Presumably you’re reading this article because you love the game of baseball. It’s certainly why I’m writing here. Over the last three decades the game has changed substantially, if not subtly year-after-year, but the history, the numbers, the game itself remains largely the same over the years.
MLB has inevitably evolved over the course of the last decades, the introduction of an ‘experimental’ designated hitter, the post-1994 strike changes to a playoff format adding a wild card in each league, and of course, changes in the way the game is played.
Unfortunately, the game is at a crossroads, where the most exciting plays fans come to the ballpark to watch are becoming increasingly rare (except he no hitter apparently).
This past January MLB hired former Red Sox and Cubs executive Theo Epstein as a consultant in charge of ‘on field matters’. This basically is a catch-all phrase to mean Epstein has been tasked with identifying issues in the game that make it less interesting and less engaging to fans, and coming up with creative solutions to hopefully solve these challenges.
Former Grantland founder and rabid Red Sox fan Bill Simmons hosted Epstein for a brief 23-minute conversation about how the game has changed (for the worse) over the last decade, and how Epstein thinks they can turn things around to bring fans a better, more aesthetically pleasing, and exciting game.
Today’s game includes more downtime than ever before, more strikeouts than ever before, and fewer balls in play than ever before. The current MLB strikeout rate, which is hovering at the 25 percent range, is so high it’s turned the league average pitcher into Nolan Ryan (career K rate of 25.3 percent) or Sandy Koufax (career strikeout rate of 25.2 percent). Strikeouts are exciting, but they’re a lot less exciting when they’re expected.
A perfect anecdotal example was a Red Sox ninth inning rally the other day, where down one run in the ninth inning they had first-and-second with one out. And that was the end of seeing any contact! Two strikeouts later the game ended and everyone went home a little less satisfied they would have been 15 years ago. This isn’t to say that ground ball or fly ball outs are overly-exciting, but entertaining things can happen when the ball is put into play.
The pace-of-play in the game today is perhaps the most frustrating. Nearly every team has a pitcher who can accurately be described as a ‘human rain delay’. In his interview with Theo Simmons recalls a pitcher on the Orioles who took a full minute between pitches. It’s the perfect way to turn an exciting moment into a total snooze-fest.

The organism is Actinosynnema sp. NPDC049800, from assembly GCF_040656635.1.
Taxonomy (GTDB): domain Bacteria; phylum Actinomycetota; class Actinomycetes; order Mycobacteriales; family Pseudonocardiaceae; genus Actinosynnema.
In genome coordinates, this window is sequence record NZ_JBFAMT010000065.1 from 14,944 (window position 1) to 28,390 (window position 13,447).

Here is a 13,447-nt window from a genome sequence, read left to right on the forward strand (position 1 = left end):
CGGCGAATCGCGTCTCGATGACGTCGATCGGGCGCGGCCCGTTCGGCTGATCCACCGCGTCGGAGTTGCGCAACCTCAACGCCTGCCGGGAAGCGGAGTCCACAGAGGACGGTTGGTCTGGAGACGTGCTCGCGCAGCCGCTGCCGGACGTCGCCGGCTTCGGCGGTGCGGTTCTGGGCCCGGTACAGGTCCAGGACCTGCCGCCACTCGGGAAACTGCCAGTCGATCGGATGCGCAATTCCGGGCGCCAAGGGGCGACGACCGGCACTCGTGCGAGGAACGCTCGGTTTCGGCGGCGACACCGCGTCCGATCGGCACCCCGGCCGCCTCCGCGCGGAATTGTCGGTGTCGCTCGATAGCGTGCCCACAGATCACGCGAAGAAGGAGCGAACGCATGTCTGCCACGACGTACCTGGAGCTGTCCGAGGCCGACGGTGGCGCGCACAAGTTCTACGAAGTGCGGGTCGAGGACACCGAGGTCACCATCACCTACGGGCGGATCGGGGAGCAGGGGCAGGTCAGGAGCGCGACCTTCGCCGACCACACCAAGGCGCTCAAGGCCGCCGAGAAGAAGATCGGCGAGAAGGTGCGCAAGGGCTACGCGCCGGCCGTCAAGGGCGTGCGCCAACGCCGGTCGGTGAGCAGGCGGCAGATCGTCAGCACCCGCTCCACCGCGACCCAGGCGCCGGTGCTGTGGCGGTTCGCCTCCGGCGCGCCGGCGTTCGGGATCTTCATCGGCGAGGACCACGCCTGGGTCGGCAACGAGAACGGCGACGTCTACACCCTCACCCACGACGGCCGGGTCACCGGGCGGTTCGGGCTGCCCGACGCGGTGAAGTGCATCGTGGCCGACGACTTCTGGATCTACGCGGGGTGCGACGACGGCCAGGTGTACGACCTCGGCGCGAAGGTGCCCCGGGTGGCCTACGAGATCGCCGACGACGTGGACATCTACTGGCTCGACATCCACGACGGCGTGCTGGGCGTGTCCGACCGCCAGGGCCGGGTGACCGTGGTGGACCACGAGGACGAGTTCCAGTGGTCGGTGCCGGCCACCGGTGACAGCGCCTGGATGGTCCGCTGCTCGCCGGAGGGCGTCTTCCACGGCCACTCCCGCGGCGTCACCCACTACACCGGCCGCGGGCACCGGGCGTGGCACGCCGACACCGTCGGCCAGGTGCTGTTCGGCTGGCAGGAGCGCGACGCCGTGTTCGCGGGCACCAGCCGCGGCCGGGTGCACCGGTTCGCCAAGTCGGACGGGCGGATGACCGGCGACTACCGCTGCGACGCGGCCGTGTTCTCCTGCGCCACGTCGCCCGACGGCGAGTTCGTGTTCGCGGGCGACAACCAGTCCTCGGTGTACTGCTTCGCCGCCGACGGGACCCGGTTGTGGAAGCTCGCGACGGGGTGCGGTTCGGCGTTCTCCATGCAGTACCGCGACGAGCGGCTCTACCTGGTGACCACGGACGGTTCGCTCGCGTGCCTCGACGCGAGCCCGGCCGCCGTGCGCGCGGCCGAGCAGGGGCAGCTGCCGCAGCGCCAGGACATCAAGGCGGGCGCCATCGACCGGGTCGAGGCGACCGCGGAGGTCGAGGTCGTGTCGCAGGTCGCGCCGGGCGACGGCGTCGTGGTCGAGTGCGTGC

Batters stepping out of the box, pitchers coming off the rubber, catchers coming out to change signs are all symptoms of a game that today, has a full four minutes (in real time) between seeing a ball in play.
We’re currently undergoing a youth resurgence in baseball. Today’s players are younger, more athletic (Shohei Ohtani, anyone?), and more challenging and fun (Trevor Bauer and Fernando Tatis Jr., for example) than nearly any time in the game’s history. We also have the Angels telling Mike Trout not to steal bases because frankly, him being healthy is far more valuable than him taking an extra base (and even so, he was injured on the base paths and is currently sidelined until July).
Based on the data, most fans agree a game with more doubles, more triples, more outfield assists, and an environment that displays the athleticism of the best pure-athletes the game has ever seen can only be a positive thing for the popularity and aesthetics of the game we love.
Epstein points out that last year MLB had the lowest incidence of triples in MLB history, the lowest rate of doubles since 1992, and in 2019, the lowest stolen base attempts since the 1960s. That’s fewer athletic plays at a time when the game includes some of the of the most dynamic and athletic players to ever don a uniform.
It’s great that MLB is acknowledging these problems, and experimenting in various leagues to see what the externalities of these changes are when implemented.
There’s precedent in the game for dramatic changes such as changing the height of the mound, radically adjusting the strike zone, and adding a designated hitter. A look at a pitch clock, using wearables to get rid of mound conferences to change signs, or requiring a certain number of fielders on each side of second base are all worth looking into, even if some turn out to not be helpful in alleviating the issues identified.
It’s highly likely that in three to five years the game will be dramatically different than it has been the last half-decade. If not, at least we raise the odds of seeing a no hitter, though if it’s happening every week, should we even care all that much?